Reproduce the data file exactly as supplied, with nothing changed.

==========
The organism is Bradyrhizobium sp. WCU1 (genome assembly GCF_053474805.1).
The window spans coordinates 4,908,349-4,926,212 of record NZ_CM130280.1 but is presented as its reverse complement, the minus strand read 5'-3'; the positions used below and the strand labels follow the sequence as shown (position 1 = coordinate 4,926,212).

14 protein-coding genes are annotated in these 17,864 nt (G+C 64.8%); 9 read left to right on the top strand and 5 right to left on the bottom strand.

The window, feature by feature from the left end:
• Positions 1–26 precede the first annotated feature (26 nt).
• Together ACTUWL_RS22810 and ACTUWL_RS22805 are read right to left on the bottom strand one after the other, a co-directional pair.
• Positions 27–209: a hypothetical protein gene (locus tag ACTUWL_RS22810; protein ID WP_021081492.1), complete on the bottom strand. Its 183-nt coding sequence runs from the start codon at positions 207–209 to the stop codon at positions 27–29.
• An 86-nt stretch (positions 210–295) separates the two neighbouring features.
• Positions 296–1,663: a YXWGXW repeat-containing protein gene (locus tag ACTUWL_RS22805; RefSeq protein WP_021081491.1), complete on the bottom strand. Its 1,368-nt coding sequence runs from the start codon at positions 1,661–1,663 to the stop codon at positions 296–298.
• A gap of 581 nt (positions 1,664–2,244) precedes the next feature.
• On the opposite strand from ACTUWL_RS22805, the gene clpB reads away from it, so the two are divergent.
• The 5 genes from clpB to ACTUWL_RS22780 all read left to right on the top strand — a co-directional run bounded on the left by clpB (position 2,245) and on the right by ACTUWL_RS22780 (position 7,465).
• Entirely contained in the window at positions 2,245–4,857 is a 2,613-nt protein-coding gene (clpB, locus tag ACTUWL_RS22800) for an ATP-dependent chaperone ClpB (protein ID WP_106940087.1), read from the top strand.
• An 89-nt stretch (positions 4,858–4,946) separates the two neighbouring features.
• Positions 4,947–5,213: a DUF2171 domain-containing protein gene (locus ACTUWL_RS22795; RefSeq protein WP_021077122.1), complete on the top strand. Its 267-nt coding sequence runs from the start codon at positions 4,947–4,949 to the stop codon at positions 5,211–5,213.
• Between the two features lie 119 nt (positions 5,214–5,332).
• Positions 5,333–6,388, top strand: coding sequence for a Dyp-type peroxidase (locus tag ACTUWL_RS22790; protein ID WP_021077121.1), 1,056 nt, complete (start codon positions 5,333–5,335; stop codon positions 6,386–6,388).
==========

The organism is Bradyrhizobium sp. WCU1 (genome assembly GCF_053474805.1).
The window spans coordinates 4,908,349-4,926,212 of record NZ_CM130280.1 but is presented as its reverse complement, the minus strand read 5'-3'; the positions used below and the strand labels follow the sequence as shown (position 1 = coordinate 4,926,212).

14 protein-coding genes are annotated in these 17,864 nt (G+C 64.8%); 9 read left to right on the top strand and 5 right to left on the bottom strand.

The window, feature by feature from the left end:
• Positions 1–26 precede the first annotated feature (26 nt).
• Together ACTUWL_RS22810 and ACTUWL_RS22805 are read right to left on the bottom strand one after the other, a co-directional pair.
• Positions 27–209: a hypothetical protein gene (locus tag ACTUWL_RS22810; protein ID WP_021081492.1), complete on the bottom strand. Its 183-nt coding sequence runs from the start codon at positions 207–209 to the stop codon at positions 27–29.
• An 86-nt stretch (positions 210–295) separates the two neighbouring features.
• Positions 296–1,663: a YXWGXW repeat-containing protein gene (locus tag ACTUWL_RS22805; RefSeq protein WP_021081491.1), complete on the bottom strand. Its 1,368-nt coding sequence runs from the start codon at positions 1,661–1,663 to the stop codon at positions 296–298.
• A gap of 581 nt (positions 1,664–2,244) precedes the next feature.
• On the opposite strand from ACTUWL_RS22805, the gene clpB reads away from it, so the two are divergent.
• The 5 genes from clpB to ACTUWL_RS22780 all read left to right on the top strand — a co-directional run bounded on the left by clpB (position 2,245) and on the right by ACTUWL_RS22780 (position 7,465).
• Entirely contained in the window at positions 2,245–4,857 is a 2,613-nt protein-coding gene (clpB, locus tag ACTUWL_RS22800) for an ATP-dependent chaperone ClpB (protein ID WP_106940087.1), read from the top strand.
• An 89-nt stretch (positions 4,858–4,946) separates the two neighbouring features.
• Positions 4,947–5,213: a DUF2171 domain-containing protein gene (locus ACTUWL_RS22795; RefSeq protein WP_021077122.1), complete on the top strand. Its 267-nt coding sequence runs from the start codon at positions 4,947–4,949 to the stop codon at positions 5,211–5,213.
• Between the two features lie 119 nt (positions 5,214–5,332).
• Positions 5,333–6,388, top strand: coding sequence for a Dyp-type peroxidase (locus tag ACTUWL_RS22790; protein ID WP_021077121.1), 1,056 nt, complete (start codon positions 5,333–5,335; stop codon positions 6,386–6,388).